"In the last 70 years we became a $2 trillion economy, but in the last five years, we added $1 trillion to the economy. This gives me the confidence of becoming a $5 trillion economy in the coming years," he said.

NDB was set up to mobilise resources for infrastructure and sustainable development projects in BRICS and other emerging economies and developing countries. As of August 15, 2019, the bank had approved 38 projects worth $10.2 billion.

At the sixth BRICS Summit in Fortaleza, Brazil, in 2014, member-countries signed an agreement to establish NDB. The first meeting of NDB's board of governors was chaired by Russia on the eve of the Ufa Summit on July 7, 2015 and Kamath was appointed its president. After the signing of the headquarters agreement with China and the Shanghai Municipal People's Government, the NDB became fully operational on February 27, 2016.
Political Events
Political events in the public life of BRICS
Putin moves SCO, BRICS summits in 2020 from Chelyabinsk to St. Petersburg (Путин переносит саммиты ШОС и БРИКС в 2020 году из Челябинска в Санкт-Петербург) / Russia, August, 2019
Keywords: summit, vladimir_putin, off_docs

Some of the events will take place in Chelyabinsk, but the summits themselves, in St. Petersburg, the Russian president ruled

MOSCOW, August 15. /TASS/. Russian President Vladimir Putin has signed a decree to move the 2020 summit meetings of the Shanghai Cooperation Organization (SCO) and BRICS from Chelyabinsk to St. Petersburg. The decree was published on the official werbsite of legal information.

At a meeting with the acting governor of the Chelyabinsk Region, Alexei Teksler, on July 19, Putin said that the Russia-chaired BRICS and SCO summits would be held in St. Petersburg, and not in Chelyabinsk that was originally selected as the venue. As the list of participants has expanded, some of the events will take place in Chelyabinsk, but the summits themselves, in St. Petersburg, Putin said.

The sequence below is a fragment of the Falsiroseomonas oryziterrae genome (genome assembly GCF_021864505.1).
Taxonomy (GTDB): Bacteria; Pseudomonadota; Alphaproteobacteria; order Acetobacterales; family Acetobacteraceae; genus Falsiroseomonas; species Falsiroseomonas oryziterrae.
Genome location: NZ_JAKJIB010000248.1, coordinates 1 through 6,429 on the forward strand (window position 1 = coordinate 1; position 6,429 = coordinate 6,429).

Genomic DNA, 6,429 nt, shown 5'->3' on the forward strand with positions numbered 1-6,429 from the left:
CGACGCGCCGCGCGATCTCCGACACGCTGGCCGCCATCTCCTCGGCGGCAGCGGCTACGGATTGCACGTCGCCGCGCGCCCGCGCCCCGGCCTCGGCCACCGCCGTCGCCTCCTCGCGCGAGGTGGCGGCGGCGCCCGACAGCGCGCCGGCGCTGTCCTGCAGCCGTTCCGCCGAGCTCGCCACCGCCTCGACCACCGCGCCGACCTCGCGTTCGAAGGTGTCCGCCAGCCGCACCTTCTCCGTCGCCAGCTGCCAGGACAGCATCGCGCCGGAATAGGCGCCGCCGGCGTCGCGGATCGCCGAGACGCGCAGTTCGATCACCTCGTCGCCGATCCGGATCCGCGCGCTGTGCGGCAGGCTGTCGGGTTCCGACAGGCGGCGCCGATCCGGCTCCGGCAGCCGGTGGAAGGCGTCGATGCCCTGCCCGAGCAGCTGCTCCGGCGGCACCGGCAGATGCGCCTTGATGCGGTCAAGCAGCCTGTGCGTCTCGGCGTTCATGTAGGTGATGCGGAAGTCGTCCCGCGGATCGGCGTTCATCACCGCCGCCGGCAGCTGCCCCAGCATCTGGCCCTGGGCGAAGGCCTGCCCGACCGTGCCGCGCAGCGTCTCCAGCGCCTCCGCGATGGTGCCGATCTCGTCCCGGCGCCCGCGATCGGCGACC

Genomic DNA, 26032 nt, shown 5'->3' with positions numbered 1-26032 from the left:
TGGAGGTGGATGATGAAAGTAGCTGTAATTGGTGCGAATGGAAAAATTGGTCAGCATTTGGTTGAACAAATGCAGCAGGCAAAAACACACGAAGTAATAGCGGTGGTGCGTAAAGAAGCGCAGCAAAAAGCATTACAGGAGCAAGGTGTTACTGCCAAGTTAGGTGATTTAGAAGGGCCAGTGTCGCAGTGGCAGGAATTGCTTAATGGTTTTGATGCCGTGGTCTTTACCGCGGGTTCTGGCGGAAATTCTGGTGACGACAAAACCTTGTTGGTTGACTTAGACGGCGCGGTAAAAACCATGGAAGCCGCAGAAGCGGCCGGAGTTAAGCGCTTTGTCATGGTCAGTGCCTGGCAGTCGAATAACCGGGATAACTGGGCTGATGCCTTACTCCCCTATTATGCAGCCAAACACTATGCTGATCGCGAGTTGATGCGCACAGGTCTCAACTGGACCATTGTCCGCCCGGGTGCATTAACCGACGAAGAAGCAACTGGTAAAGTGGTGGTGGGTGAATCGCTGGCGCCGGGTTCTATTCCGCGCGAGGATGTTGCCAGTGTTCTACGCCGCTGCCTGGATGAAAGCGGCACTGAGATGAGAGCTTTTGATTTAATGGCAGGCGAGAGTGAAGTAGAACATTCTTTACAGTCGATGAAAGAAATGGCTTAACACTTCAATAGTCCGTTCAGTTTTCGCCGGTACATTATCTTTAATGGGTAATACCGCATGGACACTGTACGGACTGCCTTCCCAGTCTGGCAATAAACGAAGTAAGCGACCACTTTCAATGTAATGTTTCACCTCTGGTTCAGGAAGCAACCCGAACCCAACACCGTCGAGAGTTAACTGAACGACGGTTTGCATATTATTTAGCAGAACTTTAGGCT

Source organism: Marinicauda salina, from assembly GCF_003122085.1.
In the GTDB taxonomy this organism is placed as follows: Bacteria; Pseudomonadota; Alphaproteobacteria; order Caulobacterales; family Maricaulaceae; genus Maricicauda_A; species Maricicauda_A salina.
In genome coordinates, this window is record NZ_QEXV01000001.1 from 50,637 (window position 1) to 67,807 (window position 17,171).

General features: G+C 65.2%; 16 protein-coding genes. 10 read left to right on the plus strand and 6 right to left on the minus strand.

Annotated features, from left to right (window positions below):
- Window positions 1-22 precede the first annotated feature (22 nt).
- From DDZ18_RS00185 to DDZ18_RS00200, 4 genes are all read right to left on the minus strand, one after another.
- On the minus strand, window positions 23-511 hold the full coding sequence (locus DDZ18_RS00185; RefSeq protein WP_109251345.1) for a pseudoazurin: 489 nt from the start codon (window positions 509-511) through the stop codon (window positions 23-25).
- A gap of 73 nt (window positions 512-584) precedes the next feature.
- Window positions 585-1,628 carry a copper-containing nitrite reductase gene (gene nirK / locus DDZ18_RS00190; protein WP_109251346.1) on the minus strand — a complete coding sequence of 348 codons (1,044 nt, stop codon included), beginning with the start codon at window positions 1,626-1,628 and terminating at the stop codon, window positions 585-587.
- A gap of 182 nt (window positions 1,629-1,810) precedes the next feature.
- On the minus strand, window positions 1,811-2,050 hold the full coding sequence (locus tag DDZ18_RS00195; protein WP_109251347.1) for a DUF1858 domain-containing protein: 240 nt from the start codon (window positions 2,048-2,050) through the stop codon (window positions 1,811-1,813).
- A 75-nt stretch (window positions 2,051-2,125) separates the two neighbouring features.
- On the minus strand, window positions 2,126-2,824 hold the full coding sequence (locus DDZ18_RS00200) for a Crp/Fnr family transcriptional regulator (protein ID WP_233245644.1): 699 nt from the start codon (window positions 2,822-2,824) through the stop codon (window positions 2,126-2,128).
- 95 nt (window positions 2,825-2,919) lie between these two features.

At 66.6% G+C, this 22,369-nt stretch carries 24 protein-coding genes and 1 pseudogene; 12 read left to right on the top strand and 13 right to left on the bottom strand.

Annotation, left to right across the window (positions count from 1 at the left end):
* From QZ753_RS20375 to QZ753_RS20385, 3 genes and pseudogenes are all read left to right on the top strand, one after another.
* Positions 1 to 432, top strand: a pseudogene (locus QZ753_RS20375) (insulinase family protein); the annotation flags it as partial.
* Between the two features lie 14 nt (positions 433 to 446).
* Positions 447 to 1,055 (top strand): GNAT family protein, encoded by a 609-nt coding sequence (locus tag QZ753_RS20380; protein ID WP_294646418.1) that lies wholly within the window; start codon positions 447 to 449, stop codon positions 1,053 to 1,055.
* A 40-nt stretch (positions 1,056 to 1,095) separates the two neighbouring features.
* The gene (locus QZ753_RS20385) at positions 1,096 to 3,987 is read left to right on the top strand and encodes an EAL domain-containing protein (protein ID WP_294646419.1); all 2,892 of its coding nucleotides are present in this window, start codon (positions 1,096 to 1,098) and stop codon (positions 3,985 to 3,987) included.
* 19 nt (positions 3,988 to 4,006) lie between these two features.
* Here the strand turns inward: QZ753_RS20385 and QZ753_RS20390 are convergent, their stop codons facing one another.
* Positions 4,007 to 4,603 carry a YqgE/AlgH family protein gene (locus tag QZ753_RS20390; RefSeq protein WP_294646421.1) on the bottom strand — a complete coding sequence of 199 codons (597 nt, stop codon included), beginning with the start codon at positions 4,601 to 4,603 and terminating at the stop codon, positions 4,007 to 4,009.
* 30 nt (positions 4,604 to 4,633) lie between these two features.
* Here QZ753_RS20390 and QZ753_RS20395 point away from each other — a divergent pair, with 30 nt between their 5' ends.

World of work
Social policy, trade unions, actions
The second event of the "BRICS Series" discusses the BRICS national innovation systems (На втором мероприятии серии «БРИКС» обсуждаются национальные инновационные системы БРИКС.) / Brazil, August, 2019
Keywords: innovations

On July 25, 2019, BRICS Policy Center hosted the lecture "BRICS National Innovation System", given by the Economist José Eduardo Cassiolato, associate professor at the Universidade Federal do Rio de Janeiro (UFRJ) and RedeSistCoordinator. The debate was also attended by Luis Manuel Rabelo Fernandes, professor at IRI/PUC-Rio and coordinator of the Innovation and Governance of Development Program (PIGD).

The lecture is a continuation of the series of events about the BRICS organized by BPC on the occasion of the 2019 Summit, to be hosted in Brazil. The "BRICS Series" inauguration previously featured a lecture by Professor Paulo Nogueira Batista Jr. on "The New Multilateral Development Banks (NDB-BRICS and AIIB) and the International Financial System". Similar meetings will be held by BPC over the coming months.

At the event, Cassiolato sought to discuss the role of BRICS public and private sector institutions in the development of new innovative technologies, as well as to discuss the current framework in which these systems find themselves, also their limitations and future perspectives. The professor highlighted in detail the processes present in Brazil, Russia, India, China, and South Africa, in the view of the effects that the 2008 crisis had on the development of Research and Development (R&D) of these countries.

For the economist, the crisis had a multifaceted aspect and presented significant factors that justify its persistence: the hypertrophy of markets and financial assets, and the sharp increase in inequality of income distribution. Since 2011, this situation has deepened, affecting production, investment and international trade, which has experienced a large increase in protectionism.

At the end of the event, the audience attended an open debate on the issues raised throughout the lecture and also discussed the research agenda on the BRICS national innovation systems, since, according to Cassiolato, it is necessary to move forward on a conceptual and methodological collective proposal capable of discovering the dynamics of sustainable and socially inclusive systems of innovation, especially those that are often left out of usual academic research and public policy.